My mother died of Pulmonary Fibrosis. She was not in pain -- and it drove her crazy in the last week or two of her to have the nurses ask her every 2 hours to rate her pain. She kept saying that she was not in pain and that she would tell them if she was -- but they had some standing rules at the time that all patients (or all on morphine, which she took to ease her breathing and help her hypoxia-induced anxiety) were assessed for pain every 2 hours. So, they bothered her every 2 hours to ask and she would explain to them that she had no pain, never did.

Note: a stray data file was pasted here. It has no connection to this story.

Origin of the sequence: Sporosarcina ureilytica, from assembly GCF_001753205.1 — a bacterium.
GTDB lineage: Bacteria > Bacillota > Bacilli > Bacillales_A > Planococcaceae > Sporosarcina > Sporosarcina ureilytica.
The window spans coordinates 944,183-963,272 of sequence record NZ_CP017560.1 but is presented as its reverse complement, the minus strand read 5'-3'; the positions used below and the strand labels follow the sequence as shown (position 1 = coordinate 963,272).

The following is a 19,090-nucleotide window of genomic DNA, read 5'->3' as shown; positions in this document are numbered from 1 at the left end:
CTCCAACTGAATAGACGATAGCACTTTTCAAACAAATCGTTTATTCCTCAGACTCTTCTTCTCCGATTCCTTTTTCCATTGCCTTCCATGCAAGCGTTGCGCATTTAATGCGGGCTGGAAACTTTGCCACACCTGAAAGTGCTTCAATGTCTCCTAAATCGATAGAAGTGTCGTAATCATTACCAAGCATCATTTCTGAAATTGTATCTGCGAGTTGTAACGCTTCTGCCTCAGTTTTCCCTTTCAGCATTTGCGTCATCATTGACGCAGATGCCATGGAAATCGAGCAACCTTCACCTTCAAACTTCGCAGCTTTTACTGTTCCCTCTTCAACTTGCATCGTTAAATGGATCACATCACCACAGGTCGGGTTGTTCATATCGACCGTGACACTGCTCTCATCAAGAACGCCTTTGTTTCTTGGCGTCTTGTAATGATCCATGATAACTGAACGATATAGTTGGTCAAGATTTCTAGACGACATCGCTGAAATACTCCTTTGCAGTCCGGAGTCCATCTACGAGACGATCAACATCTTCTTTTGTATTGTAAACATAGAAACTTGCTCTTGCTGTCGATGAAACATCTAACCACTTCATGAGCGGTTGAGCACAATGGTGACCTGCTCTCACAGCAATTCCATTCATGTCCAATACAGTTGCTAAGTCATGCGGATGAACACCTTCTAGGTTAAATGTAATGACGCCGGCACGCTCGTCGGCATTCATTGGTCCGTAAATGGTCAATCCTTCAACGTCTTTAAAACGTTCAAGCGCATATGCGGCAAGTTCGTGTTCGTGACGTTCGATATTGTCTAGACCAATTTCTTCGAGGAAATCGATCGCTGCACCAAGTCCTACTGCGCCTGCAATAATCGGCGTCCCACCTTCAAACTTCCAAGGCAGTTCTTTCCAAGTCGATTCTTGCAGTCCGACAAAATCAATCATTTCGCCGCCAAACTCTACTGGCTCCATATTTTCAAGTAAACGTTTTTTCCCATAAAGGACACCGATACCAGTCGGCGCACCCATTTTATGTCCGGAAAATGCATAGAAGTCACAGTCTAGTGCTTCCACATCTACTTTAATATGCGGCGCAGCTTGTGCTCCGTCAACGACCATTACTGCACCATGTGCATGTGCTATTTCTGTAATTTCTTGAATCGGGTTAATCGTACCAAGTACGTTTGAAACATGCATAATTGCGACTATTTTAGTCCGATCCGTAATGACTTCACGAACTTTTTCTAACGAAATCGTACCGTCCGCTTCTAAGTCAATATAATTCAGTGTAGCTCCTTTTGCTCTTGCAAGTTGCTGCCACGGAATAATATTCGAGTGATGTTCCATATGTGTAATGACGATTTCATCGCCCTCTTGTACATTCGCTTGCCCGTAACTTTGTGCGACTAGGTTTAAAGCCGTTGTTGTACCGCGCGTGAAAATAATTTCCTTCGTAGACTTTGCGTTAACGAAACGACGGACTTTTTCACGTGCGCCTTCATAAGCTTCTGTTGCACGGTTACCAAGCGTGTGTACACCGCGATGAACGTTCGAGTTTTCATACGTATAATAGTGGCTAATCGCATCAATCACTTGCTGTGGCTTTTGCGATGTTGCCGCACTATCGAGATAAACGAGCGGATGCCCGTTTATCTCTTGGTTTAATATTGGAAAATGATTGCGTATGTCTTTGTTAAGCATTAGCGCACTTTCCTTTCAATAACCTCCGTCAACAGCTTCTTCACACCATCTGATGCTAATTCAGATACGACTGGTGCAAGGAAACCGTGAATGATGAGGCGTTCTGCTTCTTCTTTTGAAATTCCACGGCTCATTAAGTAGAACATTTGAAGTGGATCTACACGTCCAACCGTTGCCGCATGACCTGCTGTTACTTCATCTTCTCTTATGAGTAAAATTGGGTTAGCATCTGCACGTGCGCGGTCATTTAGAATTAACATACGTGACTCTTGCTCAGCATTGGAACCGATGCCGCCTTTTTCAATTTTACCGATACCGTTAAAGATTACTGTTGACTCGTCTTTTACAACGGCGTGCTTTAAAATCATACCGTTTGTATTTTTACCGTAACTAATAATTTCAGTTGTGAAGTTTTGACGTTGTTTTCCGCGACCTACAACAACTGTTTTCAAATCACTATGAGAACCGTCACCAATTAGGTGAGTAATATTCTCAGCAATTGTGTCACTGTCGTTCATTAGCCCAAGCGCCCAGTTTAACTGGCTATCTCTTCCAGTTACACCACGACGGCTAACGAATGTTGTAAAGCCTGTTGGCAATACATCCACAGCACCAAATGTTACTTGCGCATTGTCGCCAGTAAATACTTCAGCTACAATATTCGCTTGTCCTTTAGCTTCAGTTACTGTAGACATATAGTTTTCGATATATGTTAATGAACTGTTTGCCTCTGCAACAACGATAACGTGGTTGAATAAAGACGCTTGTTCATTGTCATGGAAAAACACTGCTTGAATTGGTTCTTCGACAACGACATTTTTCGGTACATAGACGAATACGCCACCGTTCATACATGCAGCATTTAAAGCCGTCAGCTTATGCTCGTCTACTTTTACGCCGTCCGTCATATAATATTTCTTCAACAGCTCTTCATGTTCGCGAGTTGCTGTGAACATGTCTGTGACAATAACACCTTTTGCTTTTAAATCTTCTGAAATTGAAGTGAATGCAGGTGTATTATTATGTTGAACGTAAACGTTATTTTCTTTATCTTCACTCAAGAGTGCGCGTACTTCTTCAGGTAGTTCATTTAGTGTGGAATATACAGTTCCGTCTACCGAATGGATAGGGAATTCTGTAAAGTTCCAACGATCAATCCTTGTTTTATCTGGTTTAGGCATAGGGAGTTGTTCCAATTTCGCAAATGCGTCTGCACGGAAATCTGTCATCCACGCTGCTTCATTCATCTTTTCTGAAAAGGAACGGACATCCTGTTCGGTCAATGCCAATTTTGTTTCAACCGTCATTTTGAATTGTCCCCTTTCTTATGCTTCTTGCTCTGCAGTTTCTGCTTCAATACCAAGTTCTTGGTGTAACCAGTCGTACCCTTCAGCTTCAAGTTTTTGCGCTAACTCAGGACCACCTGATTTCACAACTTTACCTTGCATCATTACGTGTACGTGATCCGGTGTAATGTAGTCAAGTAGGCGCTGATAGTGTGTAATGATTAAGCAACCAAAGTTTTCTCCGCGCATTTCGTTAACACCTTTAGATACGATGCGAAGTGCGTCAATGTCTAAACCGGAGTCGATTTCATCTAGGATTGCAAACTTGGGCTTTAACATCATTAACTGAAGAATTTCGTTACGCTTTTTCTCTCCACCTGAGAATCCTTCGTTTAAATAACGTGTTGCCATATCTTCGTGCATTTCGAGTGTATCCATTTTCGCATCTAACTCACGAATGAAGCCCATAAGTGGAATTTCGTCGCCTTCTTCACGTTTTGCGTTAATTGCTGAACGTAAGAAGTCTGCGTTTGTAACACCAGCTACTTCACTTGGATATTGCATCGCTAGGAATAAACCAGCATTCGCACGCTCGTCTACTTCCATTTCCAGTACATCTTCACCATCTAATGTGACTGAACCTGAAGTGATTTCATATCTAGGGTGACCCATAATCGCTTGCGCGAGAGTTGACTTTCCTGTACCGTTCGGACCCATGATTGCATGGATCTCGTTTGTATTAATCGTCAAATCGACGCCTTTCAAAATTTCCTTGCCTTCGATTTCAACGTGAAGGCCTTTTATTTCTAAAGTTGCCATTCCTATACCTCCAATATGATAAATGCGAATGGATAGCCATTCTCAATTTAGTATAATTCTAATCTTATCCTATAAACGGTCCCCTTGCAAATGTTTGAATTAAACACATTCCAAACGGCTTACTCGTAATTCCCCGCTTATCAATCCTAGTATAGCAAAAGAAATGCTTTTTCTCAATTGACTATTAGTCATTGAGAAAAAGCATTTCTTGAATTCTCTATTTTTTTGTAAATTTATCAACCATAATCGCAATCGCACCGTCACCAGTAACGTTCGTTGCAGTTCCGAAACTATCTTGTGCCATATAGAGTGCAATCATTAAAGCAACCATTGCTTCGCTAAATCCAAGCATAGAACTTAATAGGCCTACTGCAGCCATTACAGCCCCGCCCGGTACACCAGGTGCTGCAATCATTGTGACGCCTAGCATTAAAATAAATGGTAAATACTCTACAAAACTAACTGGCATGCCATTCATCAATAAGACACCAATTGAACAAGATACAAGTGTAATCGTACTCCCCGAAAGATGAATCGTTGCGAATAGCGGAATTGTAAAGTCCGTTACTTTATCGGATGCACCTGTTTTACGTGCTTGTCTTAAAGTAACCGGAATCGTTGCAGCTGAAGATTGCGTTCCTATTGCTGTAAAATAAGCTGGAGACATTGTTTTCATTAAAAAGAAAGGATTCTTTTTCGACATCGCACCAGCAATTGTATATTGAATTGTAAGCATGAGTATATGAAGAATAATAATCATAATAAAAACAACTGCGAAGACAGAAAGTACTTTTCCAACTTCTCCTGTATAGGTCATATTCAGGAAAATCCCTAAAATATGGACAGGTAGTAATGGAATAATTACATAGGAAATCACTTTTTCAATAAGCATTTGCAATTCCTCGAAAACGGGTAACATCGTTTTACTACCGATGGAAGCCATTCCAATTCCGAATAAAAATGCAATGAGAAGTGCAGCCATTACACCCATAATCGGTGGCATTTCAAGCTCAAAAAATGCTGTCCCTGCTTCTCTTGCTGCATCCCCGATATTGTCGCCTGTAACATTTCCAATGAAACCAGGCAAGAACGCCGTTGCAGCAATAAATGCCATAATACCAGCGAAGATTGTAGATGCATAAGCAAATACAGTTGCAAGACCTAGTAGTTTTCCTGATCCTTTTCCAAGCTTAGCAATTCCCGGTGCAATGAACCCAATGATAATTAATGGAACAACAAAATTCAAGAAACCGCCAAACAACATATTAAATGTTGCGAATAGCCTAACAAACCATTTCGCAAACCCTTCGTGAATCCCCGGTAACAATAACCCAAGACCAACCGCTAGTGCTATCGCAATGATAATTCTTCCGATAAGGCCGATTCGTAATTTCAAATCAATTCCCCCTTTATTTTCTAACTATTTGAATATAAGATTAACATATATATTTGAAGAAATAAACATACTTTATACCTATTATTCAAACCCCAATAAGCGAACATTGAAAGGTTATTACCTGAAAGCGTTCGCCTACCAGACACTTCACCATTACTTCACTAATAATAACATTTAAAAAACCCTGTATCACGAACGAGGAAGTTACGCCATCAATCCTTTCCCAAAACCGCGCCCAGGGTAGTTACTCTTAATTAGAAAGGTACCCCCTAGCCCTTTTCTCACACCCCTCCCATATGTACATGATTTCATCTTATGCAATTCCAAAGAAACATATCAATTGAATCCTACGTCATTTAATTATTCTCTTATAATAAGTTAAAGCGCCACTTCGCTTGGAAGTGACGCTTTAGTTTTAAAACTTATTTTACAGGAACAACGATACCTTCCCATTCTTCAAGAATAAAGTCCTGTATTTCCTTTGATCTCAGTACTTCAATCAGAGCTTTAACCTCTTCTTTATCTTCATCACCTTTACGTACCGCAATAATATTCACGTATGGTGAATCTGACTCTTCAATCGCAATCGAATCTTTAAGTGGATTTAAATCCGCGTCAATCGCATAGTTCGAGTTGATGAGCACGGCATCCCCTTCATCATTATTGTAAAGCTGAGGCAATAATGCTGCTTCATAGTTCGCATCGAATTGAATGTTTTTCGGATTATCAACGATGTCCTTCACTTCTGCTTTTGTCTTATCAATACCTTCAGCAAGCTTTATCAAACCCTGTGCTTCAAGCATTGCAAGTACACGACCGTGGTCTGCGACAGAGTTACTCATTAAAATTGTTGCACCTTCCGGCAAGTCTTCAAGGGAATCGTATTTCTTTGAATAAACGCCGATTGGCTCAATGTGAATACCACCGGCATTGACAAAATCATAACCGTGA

I am so glad your mother did not have pain. Additionally, it sounds like her dyspnea was well managed. It made me smile sadly to read that they assessed her pain (not on the POC most likely) Q2h rather than to assess her dyspnea (likely on the POC)...they even could have used a 0/10 scale.
    I agree..."No, not all dying patients experience pain". However, the vast majority experience discomfort of some nature and in varying degrees, and it is our job to make it tolerable if at all possible.
    leslie :-D likes this.